A fine flat plastic cap badge with two blade fixings & Stanley Walsall maker to reverse.
A fine flat example, with two blades to reverse.
A rare plastic economy issue Royal Marine cap badge. Black plastic flat example by A. Stanley & Sons , Walsall. With two blades to the reverse. Vgc. Reference K K Vol 2 item 2246 page 115.
A rare Ulster Rifles plastic economy issue cap badge. With two blades to reverse. Good Condition, with no distortion.
The Royal Irish Rifles (became the Royal Ulster Rifles from 1 January 1921) was an infantry rifle regiment of the British Army, first created in 1881 by the amalgamation of the 83rd (County of Dublin) Regiment of Foot and the 86th (Royal County Down) Regiment of Foot. The regiment saw service in the Second Boer War, the First World War, the Second World War, and the Korean War.
A fine scarce Polish Army WW2 plastic economy cap badge.
Crowned winged eagle on top of an Amazon shield. Excellent condition, with Stanley & Son Walsall maker and two blade fixings to reverse.
A fine economy issue plastic cap badge, with maker Stanley & Sons Walsall and two blade fixings to reverse. Flat example.
A fine plastic cap badge, with two blade fixings to reverse. very slight curve.
A rare white plastic economy issue cao badge. With A Stanley & Sons Walsall two blade fixings and clean with soap and water to reverse. Very slight curl of crown, but very good.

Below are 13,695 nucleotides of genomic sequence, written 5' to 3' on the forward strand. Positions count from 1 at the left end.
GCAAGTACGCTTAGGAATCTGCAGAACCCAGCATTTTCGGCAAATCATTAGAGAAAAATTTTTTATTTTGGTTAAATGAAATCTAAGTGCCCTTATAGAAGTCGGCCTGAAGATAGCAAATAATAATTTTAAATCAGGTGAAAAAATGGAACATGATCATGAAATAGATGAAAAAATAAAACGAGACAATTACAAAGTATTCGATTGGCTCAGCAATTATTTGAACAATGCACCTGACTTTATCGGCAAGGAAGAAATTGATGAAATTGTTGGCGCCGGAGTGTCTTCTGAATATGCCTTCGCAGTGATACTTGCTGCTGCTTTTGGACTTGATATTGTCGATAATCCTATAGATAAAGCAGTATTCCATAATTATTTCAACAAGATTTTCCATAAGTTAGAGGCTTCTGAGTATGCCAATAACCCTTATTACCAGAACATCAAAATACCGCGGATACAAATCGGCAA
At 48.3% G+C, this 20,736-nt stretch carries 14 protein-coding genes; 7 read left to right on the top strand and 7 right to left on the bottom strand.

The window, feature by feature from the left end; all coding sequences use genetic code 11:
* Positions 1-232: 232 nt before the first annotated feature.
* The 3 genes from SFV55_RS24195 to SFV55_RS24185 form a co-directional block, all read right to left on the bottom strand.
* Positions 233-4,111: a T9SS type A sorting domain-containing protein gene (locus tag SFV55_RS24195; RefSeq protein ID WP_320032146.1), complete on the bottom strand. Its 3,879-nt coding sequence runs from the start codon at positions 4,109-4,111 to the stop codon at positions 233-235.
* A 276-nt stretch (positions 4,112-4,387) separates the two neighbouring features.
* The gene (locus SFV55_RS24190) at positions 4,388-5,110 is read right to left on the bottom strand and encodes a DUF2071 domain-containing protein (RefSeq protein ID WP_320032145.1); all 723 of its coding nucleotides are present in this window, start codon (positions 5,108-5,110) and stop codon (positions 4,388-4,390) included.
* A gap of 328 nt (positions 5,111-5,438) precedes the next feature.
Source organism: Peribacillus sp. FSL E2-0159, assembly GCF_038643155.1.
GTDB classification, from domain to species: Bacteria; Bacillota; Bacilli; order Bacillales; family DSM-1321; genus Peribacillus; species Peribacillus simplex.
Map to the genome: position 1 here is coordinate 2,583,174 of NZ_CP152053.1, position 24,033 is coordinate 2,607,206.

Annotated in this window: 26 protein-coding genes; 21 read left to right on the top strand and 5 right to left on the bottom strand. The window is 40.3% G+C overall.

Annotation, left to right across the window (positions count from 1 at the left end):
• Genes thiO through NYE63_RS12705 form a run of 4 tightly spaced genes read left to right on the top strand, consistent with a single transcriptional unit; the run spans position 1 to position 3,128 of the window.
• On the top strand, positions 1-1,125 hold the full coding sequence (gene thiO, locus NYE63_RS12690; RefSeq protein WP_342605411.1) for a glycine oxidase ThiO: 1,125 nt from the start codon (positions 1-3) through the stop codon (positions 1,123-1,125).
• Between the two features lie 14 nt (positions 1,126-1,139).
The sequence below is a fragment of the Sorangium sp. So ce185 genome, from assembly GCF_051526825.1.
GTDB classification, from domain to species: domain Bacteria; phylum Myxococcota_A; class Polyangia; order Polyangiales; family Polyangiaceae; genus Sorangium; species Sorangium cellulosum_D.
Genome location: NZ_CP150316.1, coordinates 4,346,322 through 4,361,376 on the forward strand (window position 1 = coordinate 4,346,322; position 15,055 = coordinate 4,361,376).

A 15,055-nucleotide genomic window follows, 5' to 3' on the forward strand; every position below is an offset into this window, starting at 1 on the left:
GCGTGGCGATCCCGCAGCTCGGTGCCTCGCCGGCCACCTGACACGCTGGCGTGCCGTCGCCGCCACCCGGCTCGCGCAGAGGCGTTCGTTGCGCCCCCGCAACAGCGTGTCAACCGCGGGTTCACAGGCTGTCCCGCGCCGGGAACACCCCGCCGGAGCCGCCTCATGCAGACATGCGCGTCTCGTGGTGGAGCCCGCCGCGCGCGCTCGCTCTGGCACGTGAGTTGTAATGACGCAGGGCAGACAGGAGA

A dark chocolate brown example with two blade fixings to reverse.
Reference KK Vol 1 item 659 page 189. Maker A Stanley & sons Walsall
A scarce silver plastic headdress badge to the Parachute Regiment, being a pair of wings, the pinions straight and horizontal, on which an open parachute surmounted by a Royal Crest with an Imperial (King’s) crown. With a pair of blades to reverse. good conditon [see photos]
Plastic cap badges were first introduced into the British Army during 1941 as a result of metal shortages caused by the prioritised demands of industrialised war production. The wearing of plastic badges proved very unpopular with British Army personnel. The symbolism of the badge is that the wings denote airborne generally, and the parachute denote the specific role of the Regiment. The Parachute Regiment was formed in August 1942 from the individual Parachute Battalions within the Army Air Corps (formed February 1942). The winged parachute headdress badge was adopted in May 1943 and was from that time worn in place of the AAC badge.
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